At km 19, their advantage over the bunch was 0'39". Under the pressure of Française des Jeux and Predictor-Lotto, who weren't represented in the escape, the bunch fell to pieces, with a chase group of about 80 riders forming behind the escapees. Philippe Gilbert (Française des Jeux) and Romain Feillu (Agritubel) were among the riders dropped off before reintegrating the main bunch. Still, the 22 riders in front resisted until km 93, where they were caught.
After that, it was peloton groupé until km 106, when another breakaway formed, including Gilbert (Française des Jeux), Cancellara, Bak, Breschel, Goss and Kroon (CSC), Hinault, Hivert and Kern (Crédit Agricole), Dion, Krivtsov and Riblon (AG2R), Gatto, Krauss and Stamsnijder (Gerolsteiner), Napolitano and Bono (Lampre), Van Avermaet (Predictor), Roeseler, Vasseur (Quickstep), Voeckler (Bouygues), De Maar (Rabobank), Boucher (Landbouwkrediet), Duclos-Lassalle and Minard (Cofidis), Van Hummel and Vierhouten (Skil-Shimano), Fischer, Kuschynski and Quinziato (Liquigas), Lastras and Losada Alguacil (Caisse d'Epargne), Anton and Isasi (Euskaltel) as well as Pauwels (Chocolade Jacques).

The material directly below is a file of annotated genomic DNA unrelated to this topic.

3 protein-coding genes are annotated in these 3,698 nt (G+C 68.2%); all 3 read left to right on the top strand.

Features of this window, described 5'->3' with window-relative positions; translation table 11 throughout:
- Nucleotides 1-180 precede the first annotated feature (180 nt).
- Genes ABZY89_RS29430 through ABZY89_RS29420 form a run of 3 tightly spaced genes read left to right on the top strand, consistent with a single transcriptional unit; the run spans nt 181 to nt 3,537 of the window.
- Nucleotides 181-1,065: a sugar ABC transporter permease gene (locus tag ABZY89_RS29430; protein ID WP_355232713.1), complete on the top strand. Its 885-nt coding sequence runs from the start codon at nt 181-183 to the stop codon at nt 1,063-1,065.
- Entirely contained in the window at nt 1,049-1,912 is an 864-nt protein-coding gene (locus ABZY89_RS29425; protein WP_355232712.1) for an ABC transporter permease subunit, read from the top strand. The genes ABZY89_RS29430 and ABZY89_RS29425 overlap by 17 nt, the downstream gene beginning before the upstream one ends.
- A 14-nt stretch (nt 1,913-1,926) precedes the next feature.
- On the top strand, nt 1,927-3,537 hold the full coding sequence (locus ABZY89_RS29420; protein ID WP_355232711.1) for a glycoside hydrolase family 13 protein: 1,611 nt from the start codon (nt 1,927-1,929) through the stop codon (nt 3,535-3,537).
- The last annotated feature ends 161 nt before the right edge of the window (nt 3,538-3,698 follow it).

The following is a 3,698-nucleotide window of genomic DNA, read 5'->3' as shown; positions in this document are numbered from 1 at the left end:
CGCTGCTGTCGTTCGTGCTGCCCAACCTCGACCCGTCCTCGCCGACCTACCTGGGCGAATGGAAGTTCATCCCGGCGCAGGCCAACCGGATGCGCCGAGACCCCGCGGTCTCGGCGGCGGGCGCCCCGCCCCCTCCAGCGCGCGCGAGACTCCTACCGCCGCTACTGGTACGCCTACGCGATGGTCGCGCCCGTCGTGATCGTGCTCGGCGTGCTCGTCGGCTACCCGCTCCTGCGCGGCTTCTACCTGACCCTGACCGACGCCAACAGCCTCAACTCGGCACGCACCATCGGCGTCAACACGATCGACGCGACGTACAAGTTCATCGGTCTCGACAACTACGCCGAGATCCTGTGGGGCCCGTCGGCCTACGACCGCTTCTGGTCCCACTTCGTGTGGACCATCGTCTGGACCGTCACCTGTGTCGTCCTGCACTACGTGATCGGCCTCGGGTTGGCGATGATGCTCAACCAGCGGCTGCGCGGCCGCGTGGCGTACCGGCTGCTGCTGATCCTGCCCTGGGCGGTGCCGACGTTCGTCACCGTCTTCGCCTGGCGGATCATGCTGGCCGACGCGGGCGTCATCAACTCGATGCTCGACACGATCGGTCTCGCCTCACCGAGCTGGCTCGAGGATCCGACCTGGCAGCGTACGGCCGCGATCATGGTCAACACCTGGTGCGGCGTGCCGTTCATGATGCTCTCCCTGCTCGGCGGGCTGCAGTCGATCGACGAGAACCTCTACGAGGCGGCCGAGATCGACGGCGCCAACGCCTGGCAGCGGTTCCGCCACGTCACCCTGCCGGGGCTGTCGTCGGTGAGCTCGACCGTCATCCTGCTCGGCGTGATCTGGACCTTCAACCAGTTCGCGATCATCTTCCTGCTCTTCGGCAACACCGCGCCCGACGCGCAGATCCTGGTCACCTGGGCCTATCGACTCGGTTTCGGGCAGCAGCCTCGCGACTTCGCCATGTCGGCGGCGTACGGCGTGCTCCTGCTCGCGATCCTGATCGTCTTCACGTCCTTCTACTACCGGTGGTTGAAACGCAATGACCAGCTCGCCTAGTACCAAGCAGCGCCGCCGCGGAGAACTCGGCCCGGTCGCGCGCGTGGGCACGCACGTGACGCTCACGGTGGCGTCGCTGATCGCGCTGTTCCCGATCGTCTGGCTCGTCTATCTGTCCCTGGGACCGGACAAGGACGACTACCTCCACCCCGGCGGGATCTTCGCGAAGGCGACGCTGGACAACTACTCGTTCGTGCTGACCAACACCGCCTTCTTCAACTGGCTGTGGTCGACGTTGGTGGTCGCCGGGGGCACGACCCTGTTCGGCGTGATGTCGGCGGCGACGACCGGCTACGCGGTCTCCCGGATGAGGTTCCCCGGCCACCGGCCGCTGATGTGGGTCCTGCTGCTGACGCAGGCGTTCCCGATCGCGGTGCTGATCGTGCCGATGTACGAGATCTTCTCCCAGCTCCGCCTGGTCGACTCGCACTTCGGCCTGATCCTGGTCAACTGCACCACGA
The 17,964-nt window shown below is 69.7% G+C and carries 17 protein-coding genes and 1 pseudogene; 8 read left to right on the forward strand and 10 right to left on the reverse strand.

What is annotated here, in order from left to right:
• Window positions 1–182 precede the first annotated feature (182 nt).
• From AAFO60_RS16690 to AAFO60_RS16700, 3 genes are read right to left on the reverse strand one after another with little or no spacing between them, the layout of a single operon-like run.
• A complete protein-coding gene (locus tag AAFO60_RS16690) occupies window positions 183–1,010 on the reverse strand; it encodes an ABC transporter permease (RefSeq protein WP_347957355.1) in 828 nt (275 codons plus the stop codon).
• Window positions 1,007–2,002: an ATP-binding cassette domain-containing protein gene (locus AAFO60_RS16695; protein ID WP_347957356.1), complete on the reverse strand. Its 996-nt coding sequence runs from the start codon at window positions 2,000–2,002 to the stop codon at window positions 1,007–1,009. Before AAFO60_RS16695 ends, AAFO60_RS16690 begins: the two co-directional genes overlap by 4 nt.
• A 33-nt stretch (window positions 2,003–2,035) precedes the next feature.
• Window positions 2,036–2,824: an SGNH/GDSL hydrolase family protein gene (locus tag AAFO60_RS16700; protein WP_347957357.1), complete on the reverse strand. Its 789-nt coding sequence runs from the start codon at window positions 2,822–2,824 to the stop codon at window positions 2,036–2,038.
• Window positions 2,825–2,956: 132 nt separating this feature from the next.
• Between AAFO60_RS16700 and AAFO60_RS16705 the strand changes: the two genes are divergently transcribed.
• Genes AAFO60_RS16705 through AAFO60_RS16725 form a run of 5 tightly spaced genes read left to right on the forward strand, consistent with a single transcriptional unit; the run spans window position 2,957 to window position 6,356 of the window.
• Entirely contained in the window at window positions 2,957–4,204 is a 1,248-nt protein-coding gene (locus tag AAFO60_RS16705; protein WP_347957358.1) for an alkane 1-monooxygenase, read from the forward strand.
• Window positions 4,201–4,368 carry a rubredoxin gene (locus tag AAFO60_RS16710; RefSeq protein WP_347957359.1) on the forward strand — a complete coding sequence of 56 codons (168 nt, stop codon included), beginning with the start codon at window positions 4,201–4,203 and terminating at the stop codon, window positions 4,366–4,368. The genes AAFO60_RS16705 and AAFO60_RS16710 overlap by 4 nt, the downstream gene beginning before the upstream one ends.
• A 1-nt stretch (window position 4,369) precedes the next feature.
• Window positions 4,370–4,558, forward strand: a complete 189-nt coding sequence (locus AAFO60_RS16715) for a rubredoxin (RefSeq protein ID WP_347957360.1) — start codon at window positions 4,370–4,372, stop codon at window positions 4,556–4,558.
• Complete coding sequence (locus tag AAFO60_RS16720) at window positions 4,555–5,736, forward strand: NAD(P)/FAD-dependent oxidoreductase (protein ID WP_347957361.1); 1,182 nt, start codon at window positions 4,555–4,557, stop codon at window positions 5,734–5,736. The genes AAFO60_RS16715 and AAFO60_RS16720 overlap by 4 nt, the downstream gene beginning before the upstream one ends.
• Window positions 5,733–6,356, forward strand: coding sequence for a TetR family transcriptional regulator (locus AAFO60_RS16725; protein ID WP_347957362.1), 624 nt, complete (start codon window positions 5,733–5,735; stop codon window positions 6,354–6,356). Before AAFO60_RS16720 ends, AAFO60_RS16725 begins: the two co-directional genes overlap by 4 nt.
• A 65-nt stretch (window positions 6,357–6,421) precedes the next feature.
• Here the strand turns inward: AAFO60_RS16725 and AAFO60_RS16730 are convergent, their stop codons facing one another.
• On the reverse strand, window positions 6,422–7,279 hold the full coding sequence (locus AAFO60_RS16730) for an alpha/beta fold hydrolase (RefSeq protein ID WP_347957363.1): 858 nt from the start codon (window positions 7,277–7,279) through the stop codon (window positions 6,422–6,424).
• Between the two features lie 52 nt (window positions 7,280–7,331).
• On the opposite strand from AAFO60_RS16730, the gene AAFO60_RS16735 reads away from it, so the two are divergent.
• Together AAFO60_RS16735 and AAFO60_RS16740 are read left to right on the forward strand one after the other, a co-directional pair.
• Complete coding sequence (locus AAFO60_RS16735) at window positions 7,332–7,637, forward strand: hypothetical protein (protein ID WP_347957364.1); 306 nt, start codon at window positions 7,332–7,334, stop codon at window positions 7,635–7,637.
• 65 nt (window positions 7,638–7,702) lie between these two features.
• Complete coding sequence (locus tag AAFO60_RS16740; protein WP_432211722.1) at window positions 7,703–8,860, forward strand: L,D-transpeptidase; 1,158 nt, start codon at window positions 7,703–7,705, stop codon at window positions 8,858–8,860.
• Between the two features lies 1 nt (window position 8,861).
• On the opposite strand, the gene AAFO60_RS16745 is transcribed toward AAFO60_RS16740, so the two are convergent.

Too big and dangerous, this breakaway wasn't given too much space either: 30 kilometres later, it still only had 40 seconds over the bunch. After an unsuccessful attack of Roeseler and Voeckler, it was David Boucher (Landbouwkrediet), Manuel Quinziato (Liquigas) and Serge Pauwels (Chocolade Jacques) who finally formed a three-men escape out of the front group, which was given the Go by the sprinters' teams.
This breakaway quickly gained momentum, increasing its advantage to a maximum of 7'55" at km 172. But then, the sprinters' teams didn't want to make the same mistake again as last year, and started putting some pressure on with 80 kilometres to go. As the gap was brought down, the race remained fast. With 30 kilometres to go, Pauwels couldn't hold the pace anymore and was dropped first, followed by Boucher. Quinziato had decided to leave him behind and give it a go by himself.